With the 2016 season finished, there's no better time than the present to take stock of the Orioles' organizational depth at every position around the diamond.

We have broken down every position individually and separated the players all through the system into three categories: who was the man there this year, who else was in the picture, and who is working through the minors to join them. The last installment deals with a present and future strength for the Orioles — relief pitching.


The men: This season, like so many prior, perhaps the most successful and widely respected aspect of the Orioles was their relief corps. For the second straight year, they boasted a pair of All-Stars. Closer Zach Britton was an All-Star the second straight season and Brad Brach took over for the injured Darren O'Day as the team's primary setup man.

As a team, the Orioles led the American League with a 3.40 ERA from their relievers, and ranked third overall in the majors.

Britton had an historic season, converting all 47 of his save opportunities while posting a 0.54 ERA, even if he didn't pitch in the extra-inning wild-card loss to the Toronto Blue Jays. Brach finished the season 10-4 with a 2.05 ERA in a team-high 71 appearances, and saw his responsibilities grow significantly as O'Day dealt with hamstring and shoulder injuries that limited him to 34 appearances.

Also ascending in 2016 was rookie Mychal Givens, who built on a strong debut in 2015 to strike out 96 in 74 2/3 innings with a 3.13 ERA in 66 appearances. Givens was as good against right-handers as fellow rookie Donnie Hart was against left-handers. Early season struggles for Brian Matusz meant the team was without a left-handed specialist for most of the year, cycling through the likes of Ashur Tolliver, T.J. McFarland and Brian Duensing before settling on Hart. The 26-year-old allowed five hits in 44 plate appearances by lefties and allowed one run in 18 1/3 innings overall.

Primarily in a long-relief role, Vance Worley quietly had a strong year, posting a 3.20 ERA out of the bullpen and averaging over two innings per relief appearance.

The alternatives: Those six became the fixtures, but plenty of arms came through the bullpen as the season went on — probably too many to list. Overall, the Orioles used 23 relievers, so for these purposes we'll highlight a select few.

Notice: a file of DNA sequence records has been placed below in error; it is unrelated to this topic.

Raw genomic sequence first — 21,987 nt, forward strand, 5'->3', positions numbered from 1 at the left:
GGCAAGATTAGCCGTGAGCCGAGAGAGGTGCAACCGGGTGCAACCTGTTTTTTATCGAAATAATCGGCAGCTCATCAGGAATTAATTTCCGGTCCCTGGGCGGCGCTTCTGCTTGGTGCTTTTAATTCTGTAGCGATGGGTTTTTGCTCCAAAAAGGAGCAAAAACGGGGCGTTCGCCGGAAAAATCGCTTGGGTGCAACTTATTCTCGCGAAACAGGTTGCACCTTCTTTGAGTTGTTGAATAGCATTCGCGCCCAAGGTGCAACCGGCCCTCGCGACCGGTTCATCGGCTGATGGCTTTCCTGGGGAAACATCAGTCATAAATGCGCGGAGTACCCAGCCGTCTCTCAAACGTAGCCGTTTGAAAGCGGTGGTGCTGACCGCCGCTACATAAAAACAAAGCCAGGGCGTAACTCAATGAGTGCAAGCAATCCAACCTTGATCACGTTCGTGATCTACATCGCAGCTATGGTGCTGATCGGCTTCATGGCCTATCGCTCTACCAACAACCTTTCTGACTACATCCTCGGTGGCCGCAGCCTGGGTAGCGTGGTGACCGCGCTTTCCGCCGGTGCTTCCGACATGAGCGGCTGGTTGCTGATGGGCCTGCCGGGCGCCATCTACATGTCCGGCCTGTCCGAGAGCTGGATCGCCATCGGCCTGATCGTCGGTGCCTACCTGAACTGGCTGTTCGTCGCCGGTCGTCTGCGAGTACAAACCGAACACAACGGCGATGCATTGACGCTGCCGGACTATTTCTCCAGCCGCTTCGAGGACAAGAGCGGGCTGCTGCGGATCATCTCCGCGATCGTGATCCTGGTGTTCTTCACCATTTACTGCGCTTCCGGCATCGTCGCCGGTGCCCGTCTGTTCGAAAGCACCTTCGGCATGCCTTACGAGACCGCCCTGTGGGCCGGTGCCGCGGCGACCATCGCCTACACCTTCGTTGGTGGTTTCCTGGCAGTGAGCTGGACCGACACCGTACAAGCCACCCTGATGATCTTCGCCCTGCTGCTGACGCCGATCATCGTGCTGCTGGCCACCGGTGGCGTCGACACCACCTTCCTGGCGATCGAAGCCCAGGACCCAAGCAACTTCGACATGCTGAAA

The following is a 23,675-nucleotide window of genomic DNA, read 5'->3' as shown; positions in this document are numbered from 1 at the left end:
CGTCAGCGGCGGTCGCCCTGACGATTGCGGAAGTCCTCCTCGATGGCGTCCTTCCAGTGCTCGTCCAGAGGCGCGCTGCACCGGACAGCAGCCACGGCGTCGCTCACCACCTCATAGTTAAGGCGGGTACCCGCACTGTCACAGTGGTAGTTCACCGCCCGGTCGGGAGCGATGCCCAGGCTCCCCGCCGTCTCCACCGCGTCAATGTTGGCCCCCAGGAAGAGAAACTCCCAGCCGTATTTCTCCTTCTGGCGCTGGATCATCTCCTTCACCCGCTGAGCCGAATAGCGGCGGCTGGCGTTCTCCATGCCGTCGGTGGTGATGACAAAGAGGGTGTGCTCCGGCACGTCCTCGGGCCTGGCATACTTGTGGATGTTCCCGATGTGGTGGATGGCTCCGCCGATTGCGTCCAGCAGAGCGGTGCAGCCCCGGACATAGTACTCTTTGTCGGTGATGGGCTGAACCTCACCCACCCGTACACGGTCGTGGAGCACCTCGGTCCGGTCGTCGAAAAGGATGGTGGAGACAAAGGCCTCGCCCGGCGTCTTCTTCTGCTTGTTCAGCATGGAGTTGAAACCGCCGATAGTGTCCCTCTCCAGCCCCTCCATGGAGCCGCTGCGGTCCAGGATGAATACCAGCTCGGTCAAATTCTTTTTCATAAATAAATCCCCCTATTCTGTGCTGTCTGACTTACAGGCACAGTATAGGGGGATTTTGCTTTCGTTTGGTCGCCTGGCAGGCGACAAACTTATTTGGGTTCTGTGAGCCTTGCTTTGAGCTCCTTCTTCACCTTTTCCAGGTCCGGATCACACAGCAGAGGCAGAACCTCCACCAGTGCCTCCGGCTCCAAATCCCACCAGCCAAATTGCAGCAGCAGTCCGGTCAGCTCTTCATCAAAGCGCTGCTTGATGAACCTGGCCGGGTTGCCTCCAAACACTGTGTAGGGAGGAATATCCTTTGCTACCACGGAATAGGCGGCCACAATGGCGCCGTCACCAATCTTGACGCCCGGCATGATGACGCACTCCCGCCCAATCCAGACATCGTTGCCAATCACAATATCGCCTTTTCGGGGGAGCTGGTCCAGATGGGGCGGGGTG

Down the stretch, both Tommy Hunter and Oliver Drake became crucial parts of the bullpen, though they really only had a September sample size to work off this year. Hunter, the former longtime Orioles reliever, rejoined the team after his release by the Cleveland Indians in late August and had a 2.19 ERA in 12 appearances. Drake, who was up for part of 2015 and early in 2016 with limited success, allowed two earned runs over 12 1/3 innings over his last 10 outings.

The future: The last two winners of the Orioles' Jim Palmer Minor League Pitcher of the Year awards — Hart and Givens — were relievers, a sign of the value the club puts on developing its own bullpen assets. Some in the organization take more pride in that fact than others, but every level features some impressive relief arms who could come up to the big league bullpen before long.

Pedro Beato (2.65 ERA in 65 appearances for Triple-A Norfolk) and Jason Stoffel (2.44 ERA in 55 appearances for Norfolk and Double-A Bowie) led Orioles minor leaguers in appearances. They were two of a handful of mainstays on a pitching staff that was put into flux by the major league team's needs all season.

In terms of upside, the closest wave of relief pitching can be found in the Arizona Fall League. Hard-throwing left-hander Tanner Scott, he of the high-90s fastball, had a 4.76 ERA in 64 1/3 innings with 81 strikeouts and 57 walks for High-A Frederick and Bowie. Another fireballer, 21-year-old Jesus Liranzo, had a 1.87 ERA in 27 appearances between Low-A Delmarva and Bowie.

Also joining them in the Fall League from the Baysox are Jimmy Yacabonis (2.64 ERA in 50 appearances between Bowie and Frederick) and Stefan Crichton (3.73 ERA in 48 appearances for Bowie).

Below them in the system is the wave of relievers that comprised so much of the team's 2015 draft class, including left-hander Garrett Cleavinger and right-hander Ryan Meisinger. Cleavinger, a third-round pick, struck out 102 batters in 76 1/3 innings between Delmarva and Frederick, while Meisinger, an 11th-round pick, had a 1.57 ERA with 94 strikeouts and 21 walks in 74 2/3 innings for the same two affiliates.

The skinny: There were times this year when a string of short starts contributed to a worn-out Orioles bullpen over the course of the season. But when this unit was at full strength, it was among the best in the game.

The good news is that the whole bunch will be back in 2016, though arbitration raises will make Britton, Brach and Worley more expensive. On top of that, the team will maintain a good bit of flexibility in the bullpen as Hart and Givens have options. The team won't often find itself to be lacking fresh arms.


Of course, all of this discounts the fact that the Orioles' season ended with a set of head-scratching relief decisions by manager Buck Showalter, who didn't use Britton at all in that wild-card game. But no matter how the relievers are deployed, the depth and quality of the Orioles bullpen will be a strength for years to come.


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